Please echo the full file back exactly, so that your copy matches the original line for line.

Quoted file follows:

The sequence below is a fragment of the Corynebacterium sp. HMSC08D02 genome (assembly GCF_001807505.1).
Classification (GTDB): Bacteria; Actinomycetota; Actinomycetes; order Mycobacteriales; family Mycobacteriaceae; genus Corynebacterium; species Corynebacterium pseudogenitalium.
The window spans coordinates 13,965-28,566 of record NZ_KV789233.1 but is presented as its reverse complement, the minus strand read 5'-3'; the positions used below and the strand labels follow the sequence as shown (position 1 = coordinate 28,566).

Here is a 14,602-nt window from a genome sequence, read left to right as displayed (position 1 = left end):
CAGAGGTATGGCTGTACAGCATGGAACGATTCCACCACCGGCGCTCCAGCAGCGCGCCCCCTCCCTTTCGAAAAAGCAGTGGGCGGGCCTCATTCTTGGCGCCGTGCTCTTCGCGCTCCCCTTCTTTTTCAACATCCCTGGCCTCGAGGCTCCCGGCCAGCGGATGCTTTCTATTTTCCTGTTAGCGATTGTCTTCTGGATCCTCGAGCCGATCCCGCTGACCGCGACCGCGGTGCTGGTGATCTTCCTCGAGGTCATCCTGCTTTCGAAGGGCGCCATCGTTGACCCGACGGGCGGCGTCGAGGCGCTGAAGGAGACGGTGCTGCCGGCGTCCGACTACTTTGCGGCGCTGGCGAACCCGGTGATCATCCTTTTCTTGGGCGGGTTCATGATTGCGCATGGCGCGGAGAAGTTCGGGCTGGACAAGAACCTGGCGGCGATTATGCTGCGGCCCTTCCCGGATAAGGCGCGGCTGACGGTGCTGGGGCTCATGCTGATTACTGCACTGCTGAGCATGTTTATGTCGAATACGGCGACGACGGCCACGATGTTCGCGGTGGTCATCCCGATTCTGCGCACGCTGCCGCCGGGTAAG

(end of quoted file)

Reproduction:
The sequence below is a fragment of the Corynebacterium sp. HMSC08D02 genome (assembly GCF_001807505.1).
Classification (GTDB): Bacteria; Actinomycetota; Actinomycetes; order Mycobacteriales; family Mycobacteriaceae; genus Corynebacterium; species Corynebacterium pseudogenitalium.
The window spans coordinates 13,965-28,566 of record NZ_KV789233.1 but is presented as its reverse complement, the minus strand read 5'-3'; the positions used below and the strand labels follow the sequence as shown (position 1 = coordinate 28,566).

Here is a 14,602-nt window from a genome sequence, read left to right as displayed (position 1 = left end):
CAGAGGTATGGCTGTACAGCATGGAACGATTCCACCACCGGCGCTCCAGCAGCGCGCCCCCTCCCTTTCGAAAAAGCAGTGGGCGGGCCTCATTCTTGGCGCCGTGCTCTTCGCGCTCCCCTTCTTTTTCAACATCCCTGGCCTCGAGGCTCCCGGCCAGCGGATGCTTTCTATTTTCCTGTTAGCGATTGTCTTCTGGATCCTCGAGCCGATCCCGCTGACCGCGACCGCGGTGCTGGTGATCTTCCTCGAGGTCATCCTGCTTTCGAAGGGCGCCATCGTTGACCCGACGGGCGGCGTCGAGGCGCTGAAGGAGACGGTGCTGCCGGCGTCCGACTACTTTGCGGCGCTGGCGAACCCGGTGATCATCCTTTTCTTGGGCGGGTTCATGATTGCGCATGGCGCGGAGAAGTTCGGGCTGGACAAGAACCTGGCGGCGATTATGCTGCGGCCCTTCCCGGATAAGGCGCGGCTGACGGTGCTGGGGCTCATGCTGATTACTGCACTGCTGAGCATGTTTATGTCGAATACGGCGACGACGGCCACGATGTTCGCGGTGGTCATCCCGATTCTGCGCACGCTGCCGCCGGGTAAG